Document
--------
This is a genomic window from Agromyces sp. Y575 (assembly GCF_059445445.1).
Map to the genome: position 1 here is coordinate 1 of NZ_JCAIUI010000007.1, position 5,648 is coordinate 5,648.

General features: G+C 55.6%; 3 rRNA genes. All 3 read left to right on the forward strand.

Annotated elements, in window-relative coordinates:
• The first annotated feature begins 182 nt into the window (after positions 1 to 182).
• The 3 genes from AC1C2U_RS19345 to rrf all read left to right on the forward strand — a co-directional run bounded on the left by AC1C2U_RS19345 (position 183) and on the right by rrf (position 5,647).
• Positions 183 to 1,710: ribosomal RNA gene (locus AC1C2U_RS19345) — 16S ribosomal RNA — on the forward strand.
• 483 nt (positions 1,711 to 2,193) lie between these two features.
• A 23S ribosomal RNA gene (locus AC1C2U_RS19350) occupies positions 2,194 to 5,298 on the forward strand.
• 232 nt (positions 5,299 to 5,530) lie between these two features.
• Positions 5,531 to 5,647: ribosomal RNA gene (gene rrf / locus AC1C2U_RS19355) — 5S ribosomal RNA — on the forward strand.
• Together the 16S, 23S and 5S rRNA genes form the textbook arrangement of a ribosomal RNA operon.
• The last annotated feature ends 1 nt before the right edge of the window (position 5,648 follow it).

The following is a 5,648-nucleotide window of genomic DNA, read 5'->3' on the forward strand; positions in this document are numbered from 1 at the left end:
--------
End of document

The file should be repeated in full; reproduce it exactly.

This is a genomic window from Agromyces sp. Y575 (assembly GCF_059445445.1).
Map to the genome: position 1 here is coordinate 1 of NZ_JCAIUI010000007.1, position 5,648 is coordinate 5,648.

General features: G+C 55.6%; 3 rRNA genes. All 3 read left to right on the forward strand.

Annotated elements, in window-relative coordinates:
• The first annotated feature begins 182 nt into the window (after positions 1 to 182).
• The 3 genes from AC1C2U_RS19345 to rrf all read left to right on the forward strand — a co-directional run bounded on the left by AC1C2U_RS19345 (position 183) and on the right by rrf (position 5,647).
• Positions 183 to 1,710: ribosomal RNA gene (locus AC1C2U_RS19345) — 16S ribosomal RNA — on the forward strand.
• 483 nt (positions 1,711 to 2,193) lie between these two features.
• A 23S ribosomal RNA gene (locus AC1C2U_RS19350) occupies positions 2,194 to 5,298 on the forward strand.
• 232 nt (positions 5,299 to 5,530) lie between these two features.
• Positions 5,531 to 5,647: ribosomal RNA gene (gene rrf / locus AC1C2U_RS19355) — 5S ribosomal RNA — on the forward strand.
• Together the 16S, 23S and 5S rRNA genes form the textbook arrangement of a ribosomal RNA operon.
• The last annotated feature ends 1 nt before the right edge of the window (position 5,648 follow it).

The following is a 5,648-nucleotide window of genomic DNA, read 5'->3' on the forward strand; positions in this document are numbered from 1 at the left end: